Since fighting erupted in Juba in July 2016 and a major rebel faction returned to war, rebel groups have proliferated though conflict is much reduced from its height in 2014. The government’s current strategy can secure Juba but cannot deliver sustainable nationwide peace. Of the millions experiencing hunger due to the conflict’s impact on civilians, the UN declared 100,000 in famine conditions for several months in 2017. Through field-based research and engagement with relevant national, regional and international actors, Crisis Group aims to support humanitarian access and build a new consensus around sustainable peace efforts that address the regionalised nature of the conflict as well as its localised dynamics.
The truce in South Sudan is holding but could break down at any time. To stave off renewed civil war, external actors should urge the belligerents to strike new bargains on security and internal boundaries – and accept a third-party protection force for the capital.
Amid overall continued de-escalation, govt forces pursued offensive against rebels in south, raising risk of more intense fighting in March. Govt forces continued offensive launched mid-Jan in Yei River and Amadi states, Equatoria region against rebel group National Salvation Front (NAS) led by Thomas Cirillo, which did not sign Sept 2018 peace deal. Fighting reported to have displaced thousands and govt forces accused of brutality against civilians. EU 18 Feb condemned violation of Dec 2017 Cessation of Hostilities Agreement (CoHA) and of Sept 2018 peace deal, and called on all parties to immediately cease hostilities and step up efforts to come to political solution. IGAD Special Envoy for South Sudan Ismail Wais 25 Feb met NAS leader Thomas Cirillo and 26 Feb met leader of non-signatory opposition group People’s Democratic Movement (PDM) Hakim Dario in bid to halt violence. Acts of intercommunal violence and banditry continued across rural areas: armed group in Lon Mawei area of Tonj state in centre-west 7 Feb reportedly killed four herders, cattle raids in Eastern Lakes state in centre 8 Feb left eight people dead and raids 10-11 Feb in Padiek county, Bieh state in north east killed two. Pilot project to canton govt forces and rebels and train 3,000-strong joint unit in Yei River state in south agreed in Jan stalled for lack of funding.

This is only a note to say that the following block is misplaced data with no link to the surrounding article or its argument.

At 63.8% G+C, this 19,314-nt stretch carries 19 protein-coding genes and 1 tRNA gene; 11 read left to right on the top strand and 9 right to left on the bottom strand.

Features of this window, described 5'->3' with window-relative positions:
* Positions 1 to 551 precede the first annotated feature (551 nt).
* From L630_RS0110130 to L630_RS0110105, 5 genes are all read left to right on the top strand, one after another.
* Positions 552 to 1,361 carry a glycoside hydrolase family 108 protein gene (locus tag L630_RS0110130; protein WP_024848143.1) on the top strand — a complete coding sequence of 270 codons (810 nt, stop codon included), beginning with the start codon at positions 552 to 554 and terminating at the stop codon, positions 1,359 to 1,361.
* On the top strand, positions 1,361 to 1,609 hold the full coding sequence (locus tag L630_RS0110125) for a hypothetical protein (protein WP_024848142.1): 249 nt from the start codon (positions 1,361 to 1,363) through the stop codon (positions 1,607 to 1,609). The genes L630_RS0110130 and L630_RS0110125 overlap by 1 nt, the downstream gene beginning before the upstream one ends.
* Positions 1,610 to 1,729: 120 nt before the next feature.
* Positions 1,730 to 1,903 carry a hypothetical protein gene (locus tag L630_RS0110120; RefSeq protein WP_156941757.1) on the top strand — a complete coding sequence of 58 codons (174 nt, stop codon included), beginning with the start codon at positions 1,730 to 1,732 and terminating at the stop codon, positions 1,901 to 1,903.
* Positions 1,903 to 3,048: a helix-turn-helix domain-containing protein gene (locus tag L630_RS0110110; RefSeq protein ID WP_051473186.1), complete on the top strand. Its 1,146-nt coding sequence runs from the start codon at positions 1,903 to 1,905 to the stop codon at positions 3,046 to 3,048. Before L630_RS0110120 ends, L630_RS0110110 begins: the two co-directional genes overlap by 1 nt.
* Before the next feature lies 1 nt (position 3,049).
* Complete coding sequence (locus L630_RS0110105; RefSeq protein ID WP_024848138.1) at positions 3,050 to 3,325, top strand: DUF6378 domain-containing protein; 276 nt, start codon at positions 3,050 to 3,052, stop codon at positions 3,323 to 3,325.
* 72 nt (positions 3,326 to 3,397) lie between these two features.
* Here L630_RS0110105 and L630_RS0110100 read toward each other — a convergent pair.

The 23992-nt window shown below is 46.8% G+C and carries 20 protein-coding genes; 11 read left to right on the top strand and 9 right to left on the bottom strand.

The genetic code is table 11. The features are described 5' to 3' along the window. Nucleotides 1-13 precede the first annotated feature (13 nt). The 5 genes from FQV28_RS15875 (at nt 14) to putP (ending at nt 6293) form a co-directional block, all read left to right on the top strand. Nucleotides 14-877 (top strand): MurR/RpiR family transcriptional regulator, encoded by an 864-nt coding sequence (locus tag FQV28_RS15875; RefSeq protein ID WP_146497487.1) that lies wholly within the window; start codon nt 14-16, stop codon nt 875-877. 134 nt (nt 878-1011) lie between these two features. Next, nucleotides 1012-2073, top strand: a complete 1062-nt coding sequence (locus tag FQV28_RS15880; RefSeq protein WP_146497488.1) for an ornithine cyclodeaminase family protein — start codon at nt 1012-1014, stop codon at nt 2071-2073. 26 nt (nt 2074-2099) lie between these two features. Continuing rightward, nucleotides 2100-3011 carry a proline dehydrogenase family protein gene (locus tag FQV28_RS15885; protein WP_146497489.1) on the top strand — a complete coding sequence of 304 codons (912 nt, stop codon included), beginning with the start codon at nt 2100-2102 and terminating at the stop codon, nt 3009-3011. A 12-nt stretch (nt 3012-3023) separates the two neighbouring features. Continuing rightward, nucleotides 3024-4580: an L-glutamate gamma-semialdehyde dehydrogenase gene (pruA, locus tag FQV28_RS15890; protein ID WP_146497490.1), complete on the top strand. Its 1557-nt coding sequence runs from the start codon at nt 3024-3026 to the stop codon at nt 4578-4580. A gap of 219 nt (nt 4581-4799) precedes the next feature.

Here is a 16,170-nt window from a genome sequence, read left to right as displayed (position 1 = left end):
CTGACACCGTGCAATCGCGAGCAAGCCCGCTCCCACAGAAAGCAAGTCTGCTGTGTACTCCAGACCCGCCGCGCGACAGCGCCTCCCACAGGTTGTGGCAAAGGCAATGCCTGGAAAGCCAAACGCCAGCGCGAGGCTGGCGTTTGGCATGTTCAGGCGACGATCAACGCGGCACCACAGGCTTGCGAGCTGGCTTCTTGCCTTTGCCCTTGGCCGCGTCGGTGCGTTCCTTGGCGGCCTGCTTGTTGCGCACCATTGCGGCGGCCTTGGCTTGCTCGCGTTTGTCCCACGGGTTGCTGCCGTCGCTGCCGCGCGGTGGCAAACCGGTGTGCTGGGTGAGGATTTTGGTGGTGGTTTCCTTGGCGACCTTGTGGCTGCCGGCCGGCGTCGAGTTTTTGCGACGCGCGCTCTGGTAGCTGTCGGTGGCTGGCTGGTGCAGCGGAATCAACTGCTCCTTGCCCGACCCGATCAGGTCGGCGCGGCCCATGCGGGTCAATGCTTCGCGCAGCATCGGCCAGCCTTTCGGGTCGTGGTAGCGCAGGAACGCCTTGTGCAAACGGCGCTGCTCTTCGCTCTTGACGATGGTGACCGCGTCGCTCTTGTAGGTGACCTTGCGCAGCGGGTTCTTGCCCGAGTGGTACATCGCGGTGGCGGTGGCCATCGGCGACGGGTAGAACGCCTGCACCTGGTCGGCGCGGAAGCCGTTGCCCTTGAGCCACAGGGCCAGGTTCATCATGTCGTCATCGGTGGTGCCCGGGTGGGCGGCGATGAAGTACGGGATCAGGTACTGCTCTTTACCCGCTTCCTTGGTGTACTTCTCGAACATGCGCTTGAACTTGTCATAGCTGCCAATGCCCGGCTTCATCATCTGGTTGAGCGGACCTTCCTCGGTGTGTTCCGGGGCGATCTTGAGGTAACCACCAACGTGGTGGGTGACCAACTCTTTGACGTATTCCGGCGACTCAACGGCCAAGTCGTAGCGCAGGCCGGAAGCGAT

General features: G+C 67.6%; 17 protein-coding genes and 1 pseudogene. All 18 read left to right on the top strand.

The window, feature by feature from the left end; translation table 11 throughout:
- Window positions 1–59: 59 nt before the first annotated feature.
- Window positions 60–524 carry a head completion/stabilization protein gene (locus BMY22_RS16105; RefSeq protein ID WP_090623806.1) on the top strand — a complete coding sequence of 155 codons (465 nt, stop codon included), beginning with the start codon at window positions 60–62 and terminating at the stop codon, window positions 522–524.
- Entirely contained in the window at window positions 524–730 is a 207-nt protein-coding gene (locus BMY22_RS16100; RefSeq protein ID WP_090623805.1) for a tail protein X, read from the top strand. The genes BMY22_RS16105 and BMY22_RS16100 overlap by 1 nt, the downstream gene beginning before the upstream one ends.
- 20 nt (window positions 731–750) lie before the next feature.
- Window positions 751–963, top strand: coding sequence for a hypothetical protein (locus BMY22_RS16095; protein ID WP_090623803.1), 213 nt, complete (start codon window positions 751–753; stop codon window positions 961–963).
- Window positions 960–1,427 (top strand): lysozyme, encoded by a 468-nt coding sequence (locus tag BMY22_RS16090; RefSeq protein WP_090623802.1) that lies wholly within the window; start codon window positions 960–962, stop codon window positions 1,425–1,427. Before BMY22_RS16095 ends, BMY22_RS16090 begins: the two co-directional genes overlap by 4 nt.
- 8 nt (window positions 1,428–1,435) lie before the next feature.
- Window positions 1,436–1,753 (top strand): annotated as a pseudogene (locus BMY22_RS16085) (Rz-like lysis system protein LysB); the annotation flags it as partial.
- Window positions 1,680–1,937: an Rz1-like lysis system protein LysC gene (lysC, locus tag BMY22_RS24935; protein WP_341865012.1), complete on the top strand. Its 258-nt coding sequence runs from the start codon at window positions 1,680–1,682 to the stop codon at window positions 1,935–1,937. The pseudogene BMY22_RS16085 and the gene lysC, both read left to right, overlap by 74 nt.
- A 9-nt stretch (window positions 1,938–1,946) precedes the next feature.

In 2018, the African Union (AU) and its new Assembly Chairperson President Paul Kagame of Rwanda have the chance to push ahead with much-needed institutional reforms. But the AU must not lose focus on dire conflicts and defusing potential electoral violence.
Vigilante groups have been successful in providing local security. But subcontracting security functions to vigilante groups for counter-insurgency purposes is a dangerous option for fragile African states. African leaders should set clear objectives and mandates when enlisting vigilantes and invest in disarmament, demobilisation and reintegration programs.